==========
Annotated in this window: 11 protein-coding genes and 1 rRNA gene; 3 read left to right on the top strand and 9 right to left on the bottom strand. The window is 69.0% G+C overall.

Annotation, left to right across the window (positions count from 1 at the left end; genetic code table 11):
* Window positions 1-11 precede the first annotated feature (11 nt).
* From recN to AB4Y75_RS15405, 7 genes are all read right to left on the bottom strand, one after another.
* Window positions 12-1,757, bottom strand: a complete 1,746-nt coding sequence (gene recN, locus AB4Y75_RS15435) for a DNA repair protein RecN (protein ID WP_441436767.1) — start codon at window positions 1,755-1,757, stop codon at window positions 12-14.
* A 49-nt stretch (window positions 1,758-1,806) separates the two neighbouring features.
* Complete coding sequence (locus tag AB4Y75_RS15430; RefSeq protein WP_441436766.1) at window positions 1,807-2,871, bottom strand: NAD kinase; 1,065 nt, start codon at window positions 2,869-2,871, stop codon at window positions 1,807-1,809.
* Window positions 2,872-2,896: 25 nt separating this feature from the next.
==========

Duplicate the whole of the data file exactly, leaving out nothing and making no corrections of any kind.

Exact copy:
Annotated in this window: 11 protein-coding genes and 1 rRNA gene; 3 read left to right on the top strand and 9 right to left on the bottom strand. The window is 69.0% G+C overall.

Annotation, left to right across the window (positions count from 1 at the left end; genetic code table 11):
* Window positions 1-11 precede the first annotated feature (11 nt).
* From recN to AB4Y75_RS15405, 7 genes are all read right to left on the bottom strand, one after another.
* Window positions 12-1,757, bottom strand: a complete 1,746-nt coding sequence (gene recN, locus AB4Y75_RS15435) for a DNA repair protein RecN (protein ID WP_441436767.1) — start codon at window positions 1,755-1,757, stop codon at window positions 12-14.
* A 49-nt stretch (window positions 1,758-1,806) separates the two neighbouring features.
* Complete coding sequence (locus tag AB4Y75_RS15430; RefSeq protein WP_441436766.1) at window positions 1,807-2,871, bottom strand: NAD kinase; 1,065 nt, start codon at window positions 2,869-2,871, stop codon at window positions 1,807-1,809.
* Window positions 2,872-2,896: 25 nt separating this feature from the next.